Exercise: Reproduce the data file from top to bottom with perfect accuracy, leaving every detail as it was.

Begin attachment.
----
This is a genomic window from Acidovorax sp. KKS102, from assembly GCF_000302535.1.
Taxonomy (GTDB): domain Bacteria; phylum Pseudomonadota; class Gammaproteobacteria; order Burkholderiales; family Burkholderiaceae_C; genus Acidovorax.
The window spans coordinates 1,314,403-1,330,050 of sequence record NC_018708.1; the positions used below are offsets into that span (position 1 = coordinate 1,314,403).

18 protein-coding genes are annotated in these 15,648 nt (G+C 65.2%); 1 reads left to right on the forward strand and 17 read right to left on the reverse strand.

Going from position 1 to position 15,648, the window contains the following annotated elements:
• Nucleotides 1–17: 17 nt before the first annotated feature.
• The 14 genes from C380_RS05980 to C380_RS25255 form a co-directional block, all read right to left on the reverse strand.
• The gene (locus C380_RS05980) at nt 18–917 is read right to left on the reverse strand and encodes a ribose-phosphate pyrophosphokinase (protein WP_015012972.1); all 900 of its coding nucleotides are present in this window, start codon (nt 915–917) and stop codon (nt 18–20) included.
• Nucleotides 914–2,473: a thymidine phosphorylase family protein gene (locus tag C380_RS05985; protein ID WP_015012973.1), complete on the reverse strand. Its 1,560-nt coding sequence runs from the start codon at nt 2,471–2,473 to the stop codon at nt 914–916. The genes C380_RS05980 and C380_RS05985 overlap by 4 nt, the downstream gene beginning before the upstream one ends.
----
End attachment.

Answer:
This is a genomic window from Acidovorax sp. KKS102, from assembly GCF_000302535.1.
Taxonomy (GTDB): domain Bacteria; phylum Pseudomonadota; class Gammaproteobacteria; order Burkholderiales; family Burkholderiaceae_C; genus Acidovorax.
The window spans coordinates 1,314,403-1,330,050 of sequence record NC_018708.1; the positions used below are offsets into that span (position 1 = coordinate 1,314,403).

18 protein-coding genes are annotated in these 15,648 nt (G+C 65.2%); 1 reads left to right on the forward strand and 17 read right to left on the reverse strand.

Going from position 1 to position 15,648, the window contains the following annotated elements:
• Nucleotides 1–17: 17 nt before the first annotated feature.
• The 14 genes from C380_RS05980 to C380_RS25255 form a co-directional block, all read right to left on the reverse strand.
• The gene (locus C380_RS05980) at nt 18–917 is read right to left on the reverse strand and encodes a ribose-phosphate pyrophosphokinase (protein WP_015012972.1); all 900 of its coding nucleotides are present in this window, start codon (nt 915–917) and stop codon (nt 18–20) included.
• Nucleotides 914–2,473: a thymidine phosphorylase family protein gene (locus tag C380_RS05985; protein ID WP_015012973.1), complete on the reverse strand. Its 1,560-nt coding sequence runs from the start codon at nt 2,471–2,473 to the stop codon at nt 914–916. The genes C380_RS05980 and C380_RS05985 overlap by 4 nt, the downstream gene beginning before the upstream one ends.